What is kangaroo care and what are the benefits?
Kangaroo Care is an evidence-based care strategy that is associated with improved short and long term neurodevelopmental outcomes for infants.
Kangaroo mother care, which involves skin-to-skin contact with the mother/parent started as soon as possible after birth.
Kangaroo care benefits all babies and has been shown to be very effective in improving the health and survival of preterm or low birthweight babies.
The World Health Organization promotes Kangaroo Care for all parents and babies.
Benefits of Kangaroo Care
· Better adjustment for the baby to life outside the womb – regulate their heart rate, breathing and temperature.
· Improves mental development of the infants brain – though may also be associated with breastfeeding.
· Is associated with a reduced risk of mortality.
· Avoids Infections – as it improves immunity to reduce risk of infection and is associated with a reduced risk hospital-acquired infection/sepsis at discharge and afterwards.
· Reduces maternal and infant stress.
· Infants have less separation anxiety, less pain, less crying
· Increases some measures of infant growth.
· Increases some measures of mother-infant attachment.
· Had higher rates of breastfeeding as babies are close to the food supply.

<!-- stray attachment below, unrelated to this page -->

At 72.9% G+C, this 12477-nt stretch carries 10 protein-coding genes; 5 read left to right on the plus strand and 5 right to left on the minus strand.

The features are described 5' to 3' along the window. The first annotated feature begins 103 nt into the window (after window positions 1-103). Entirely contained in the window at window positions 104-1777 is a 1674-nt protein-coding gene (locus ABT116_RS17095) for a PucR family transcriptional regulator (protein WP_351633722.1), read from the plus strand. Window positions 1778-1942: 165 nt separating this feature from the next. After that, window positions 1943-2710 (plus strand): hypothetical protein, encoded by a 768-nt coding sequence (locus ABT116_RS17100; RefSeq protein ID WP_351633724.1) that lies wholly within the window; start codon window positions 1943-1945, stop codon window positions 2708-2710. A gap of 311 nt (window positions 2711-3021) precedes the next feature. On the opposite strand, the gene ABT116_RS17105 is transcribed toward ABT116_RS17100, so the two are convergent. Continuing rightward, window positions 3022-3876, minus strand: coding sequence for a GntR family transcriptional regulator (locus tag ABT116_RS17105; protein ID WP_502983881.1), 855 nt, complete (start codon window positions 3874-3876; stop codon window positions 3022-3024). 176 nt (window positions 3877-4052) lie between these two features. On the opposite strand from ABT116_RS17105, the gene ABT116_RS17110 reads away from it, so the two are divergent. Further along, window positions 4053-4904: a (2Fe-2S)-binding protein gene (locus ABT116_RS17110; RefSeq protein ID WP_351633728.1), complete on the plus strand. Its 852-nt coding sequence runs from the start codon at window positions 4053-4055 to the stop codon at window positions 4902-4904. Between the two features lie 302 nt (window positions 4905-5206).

· Can relieve adverse psychological stress and improve the sleep status of mothers of premature infants.
· It can be promoted and used by parents of premature infants in the Neonatal Nurseries to enhance physical and mental health.
· It involves parents in the care of their of their infants
· Have a shorter hospital stay
· It is cost effective as it impacts positively on whole of life healthcare costs
Sadly, Kangaroo Care is not routinely used in Australian hospitals wards and Neonatal Nurseries.
What is stopping us?
Six overarching themes have been identified as barriers and enablers to kangaroo care:
1) The hospital and neonatal nursery physical design and environment;
2) Healthcare provider beliefs about kangaroo care;
3 Clinical practice preferences;
4) Parent presence in the neonatal nursery;
5) A lack of training and formal education of health professionals greatly inhibits kangaroo care provision in the neonatal environment: and
6) Policy focussed on the needs of the health service and health professionals rather than the needs of the parents and baby.
The concept of Kangaroo Care poses a challenge in the mindset of many health professionals and policymakers who believe they are the experts and know best. However, when we listen to parents, they are keen to be kept with their babies and it is about designing services that respect the inclusion pf parents.
It is important for doctors, midwives, nurses and other health professionals to support and enable parents to give kangaroo care.
Parent–infant kangaroo care is recommended for infants including those in neonatal care settings